A TASTE OF THAILAND
Khao Chae: A Dish Royale
WORDS SARITA URUPONGSA
By wanting auspiciousness from the
heavens, the Mon people created
a dish meant for the gods that later
became fit for royalty. Now this
ambrosial dish, Khao Chae, is enjoyed
In Mon tradition, the refreshing
fragrant dish Khao Chae (khao, rice
in Thai, while chae means to soak)
features the purity of jasmine rice
infused by floral water with the
tasty companions of savoury side
dishes – meant for celestial beings
during the Songkran rites of the
ancient Mon group.
Khao Chae was His Majesty
King Rama IV’s favourite and during
that era, Yison Phad Waan (sweetened
stir-fried eagle ray fish), and Chai
Pow Waan (sweetened dry turnips)
served as accompaniments. Other side
dishes like Hua Hom Yad Sai (stuffed
onions), Prik Yuak Yad Sai Moo (green
peppers stuffed with minced pork), and
colourful vegetables were added in
the later years of King Rama V’s reign
— making the recipe known as “Khao
Chae Savoey” the Royal Khao Chae.
After the passing of His Majesty
in 1910, the Khao Chae menu was
shared with the rest of the kingdom,
in many provinces in the central part
of Thailand and eventually become
the sought-after summertime menu,
particularly during Songkran. The recipe
we see these days is the adapted
version and is a specialty dish in menus
belonging to old-style restaurants.
Apart from the gustatory satisfaction
and the aromatic fragrance of the
cooling rice soaked in the local floral
water, each accompanying side dish is
crafted marvellously, with unique and
sophisticated ingredients and methods.
The way to prepare Khao Chae is thus
a vibrant and enjoyable process, just
like its gratifying results.
How to Make Khao Chae
Cook rice (jasmine rice is highly recommended for its ideal texture
and gentle fragrance) until it softens. In a rice cooker, this should
be a few minutes before it goes off. Drain any remaining cooking
water from the rice before pouring in cold water and do it again
until the rice cools down. Later, scrub the rice gently with both
hands to rinse off any starch and let it dry by using a straining or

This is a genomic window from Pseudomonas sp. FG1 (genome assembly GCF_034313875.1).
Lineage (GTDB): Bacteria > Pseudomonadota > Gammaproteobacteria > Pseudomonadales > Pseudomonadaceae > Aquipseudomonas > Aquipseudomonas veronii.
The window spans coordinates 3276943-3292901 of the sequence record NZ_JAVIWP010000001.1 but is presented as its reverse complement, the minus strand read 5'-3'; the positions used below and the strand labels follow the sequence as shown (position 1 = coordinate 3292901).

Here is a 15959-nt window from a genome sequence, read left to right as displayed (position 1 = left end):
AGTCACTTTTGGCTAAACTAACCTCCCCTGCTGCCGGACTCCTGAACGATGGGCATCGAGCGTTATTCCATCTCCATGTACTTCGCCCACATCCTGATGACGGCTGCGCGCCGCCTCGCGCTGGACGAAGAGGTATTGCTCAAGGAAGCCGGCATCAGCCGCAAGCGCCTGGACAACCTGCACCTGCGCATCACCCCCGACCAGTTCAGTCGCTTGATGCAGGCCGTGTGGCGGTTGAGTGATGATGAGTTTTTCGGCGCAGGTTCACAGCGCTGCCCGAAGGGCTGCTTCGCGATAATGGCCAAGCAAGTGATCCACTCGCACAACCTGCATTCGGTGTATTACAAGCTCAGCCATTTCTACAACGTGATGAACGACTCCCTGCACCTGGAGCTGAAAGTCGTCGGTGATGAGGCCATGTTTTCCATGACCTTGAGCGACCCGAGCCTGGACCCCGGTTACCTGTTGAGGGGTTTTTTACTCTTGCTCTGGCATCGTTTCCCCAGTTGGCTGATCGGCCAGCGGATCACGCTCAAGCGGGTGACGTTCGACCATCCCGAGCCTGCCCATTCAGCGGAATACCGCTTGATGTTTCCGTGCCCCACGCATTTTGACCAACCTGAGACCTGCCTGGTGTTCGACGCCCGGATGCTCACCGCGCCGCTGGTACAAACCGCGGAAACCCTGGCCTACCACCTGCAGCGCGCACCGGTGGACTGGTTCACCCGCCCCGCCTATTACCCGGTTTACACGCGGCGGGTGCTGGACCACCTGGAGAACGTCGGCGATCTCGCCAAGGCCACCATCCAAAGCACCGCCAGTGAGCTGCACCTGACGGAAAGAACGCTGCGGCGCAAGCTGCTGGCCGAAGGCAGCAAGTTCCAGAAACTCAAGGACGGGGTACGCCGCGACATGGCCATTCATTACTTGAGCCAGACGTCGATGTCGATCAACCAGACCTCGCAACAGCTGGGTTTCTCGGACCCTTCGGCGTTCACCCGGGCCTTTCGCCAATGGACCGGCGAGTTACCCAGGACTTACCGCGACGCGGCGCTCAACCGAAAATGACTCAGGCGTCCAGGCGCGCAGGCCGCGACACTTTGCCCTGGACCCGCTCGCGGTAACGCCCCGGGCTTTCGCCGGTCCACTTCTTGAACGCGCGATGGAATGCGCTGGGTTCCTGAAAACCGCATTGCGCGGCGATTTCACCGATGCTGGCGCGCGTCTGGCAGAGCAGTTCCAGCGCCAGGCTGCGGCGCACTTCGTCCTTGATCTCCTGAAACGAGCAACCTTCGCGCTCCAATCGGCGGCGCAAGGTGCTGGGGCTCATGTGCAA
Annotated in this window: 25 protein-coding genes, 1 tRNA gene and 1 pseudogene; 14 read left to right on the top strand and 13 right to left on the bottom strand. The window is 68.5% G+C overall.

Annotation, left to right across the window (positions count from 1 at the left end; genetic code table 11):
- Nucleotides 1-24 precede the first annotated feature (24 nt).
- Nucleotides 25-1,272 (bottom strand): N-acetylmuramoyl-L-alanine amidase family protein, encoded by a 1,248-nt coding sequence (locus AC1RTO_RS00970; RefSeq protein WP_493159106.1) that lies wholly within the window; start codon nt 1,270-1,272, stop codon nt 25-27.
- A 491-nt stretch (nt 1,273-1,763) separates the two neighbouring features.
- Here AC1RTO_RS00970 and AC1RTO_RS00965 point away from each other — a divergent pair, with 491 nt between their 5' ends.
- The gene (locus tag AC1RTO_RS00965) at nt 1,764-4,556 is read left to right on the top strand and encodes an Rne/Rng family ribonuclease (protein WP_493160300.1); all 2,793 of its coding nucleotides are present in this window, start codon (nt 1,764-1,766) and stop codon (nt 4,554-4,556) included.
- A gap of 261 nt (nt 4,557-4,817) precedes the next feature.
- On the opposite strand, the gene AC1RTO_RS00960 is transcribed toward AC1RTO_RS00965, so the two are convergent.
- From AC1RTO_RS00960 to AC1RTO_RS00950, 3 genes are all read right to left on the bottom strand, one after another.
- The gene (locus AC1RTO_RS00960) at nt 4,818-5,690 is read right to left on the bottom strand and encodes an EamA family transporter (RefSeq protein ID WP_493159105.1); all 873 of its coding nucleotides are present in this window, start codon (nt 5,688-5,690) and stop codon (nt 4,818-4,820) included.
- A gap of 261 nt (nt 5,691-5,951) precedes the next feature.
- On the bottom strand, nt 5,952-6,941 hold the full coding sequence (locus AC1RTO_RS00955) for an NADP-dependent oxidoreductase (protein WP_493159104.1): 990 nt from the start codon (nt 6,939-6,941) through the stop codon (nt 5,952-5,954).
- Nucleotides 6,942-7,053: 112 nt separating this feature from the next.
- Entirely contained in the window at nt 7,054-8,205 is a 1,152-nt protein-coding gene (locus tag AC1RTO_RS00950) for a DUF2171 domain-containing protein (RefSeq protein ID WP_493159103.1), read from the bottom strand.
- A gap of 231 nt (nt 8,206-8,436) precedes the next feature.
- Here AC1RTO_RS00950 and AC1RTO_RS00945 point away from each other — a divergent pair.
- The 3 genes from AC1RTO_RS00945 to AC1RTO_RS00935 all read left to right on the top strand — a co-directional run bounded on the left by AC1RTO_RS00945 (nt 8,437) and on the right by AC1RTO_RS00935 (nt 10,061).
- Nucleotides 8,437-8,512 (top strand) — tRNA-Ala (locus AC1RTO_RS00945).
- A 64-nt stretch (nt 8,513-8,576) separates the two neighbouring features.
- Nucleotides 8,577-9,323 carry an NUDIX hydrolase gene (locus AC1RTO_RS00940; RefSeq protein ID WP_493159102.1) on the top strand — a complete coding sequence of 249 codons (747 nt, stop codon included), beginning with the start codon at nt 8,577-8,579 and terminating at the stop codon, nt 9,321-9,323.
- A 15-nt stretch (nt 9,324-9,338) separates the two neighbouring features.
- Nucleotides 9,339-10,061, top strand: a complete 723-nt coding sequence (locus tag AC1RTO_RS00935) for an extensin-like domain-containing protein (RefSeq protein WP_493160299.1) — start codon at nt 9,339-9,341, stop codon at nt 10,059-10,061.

cheese cloth. The next step is a little more complex and requires
the Thai aromatic candle. Smoke the rice in a container with a lid.
Put the lit candle in. Its smoke releases a fragrance that should
be that of Thai flowers like a light jasmine and cananga. Keep the
candle in and close the lid as it snuffs itself out with the absence
of oxygen. Leave it overnight to rest.
Kapi Thod (deep-fried shrimp
paste balls); a key side dish.
Pound garlic, coriander
seeds, sliced shallots, sliced
Chinese ginger, and sliced
lemongrass together before
adding shrimp paste.
Add catfish meat and more
Stir-fry all the ingredients
together until they become
cooked and dry. Knead into
balls, soak them in eggs and
fry to golden perfection.
Hua Chai Pow Waan
(sweetened dry turnips)
Clean and slice the dry
Saute sliced onions in the
pan and add the dry turnips.
Continue cooking them together,
adding palm sugar and continue
frying some more.
Add an egg and continue
frying. Make sure that it doesn’t
dry up since it can harden the
turnips and impact the taste.
Prik Yuak Yad Sai Moo
(green peppers stuffed with
Mix the minced pork with
garlic, peppers and season
with sugar and fish sauce for a
deeper savoury taste.
Cut open the green peppers,
clean out the membranes and
seeds inside, and stuff it with
the marinated pork mixture.
Steam in high heat, wait for
about 15 minutes until the
green peppers change colour.
Soak them in egg and fry
to golden perfection.
Khao Chae should be
accompanied with fresh
vegetables to cut the greasiness
of fried items. Prepare
vegetables such as Chinese
ginger, thinly-sliced green
mangoes, thinly-sliced fresh
turmeric, cucumbers, spring
onions and do carve them for
an impressive presentation.
How to Enjoy Khao Chae
Place the smoked rice in a bowl and pour the cool flower-scented and fragrant water in
before adding ice (flakes). First, taste the side dishes separately. Follow this by having the
rice and a taste of the scented water.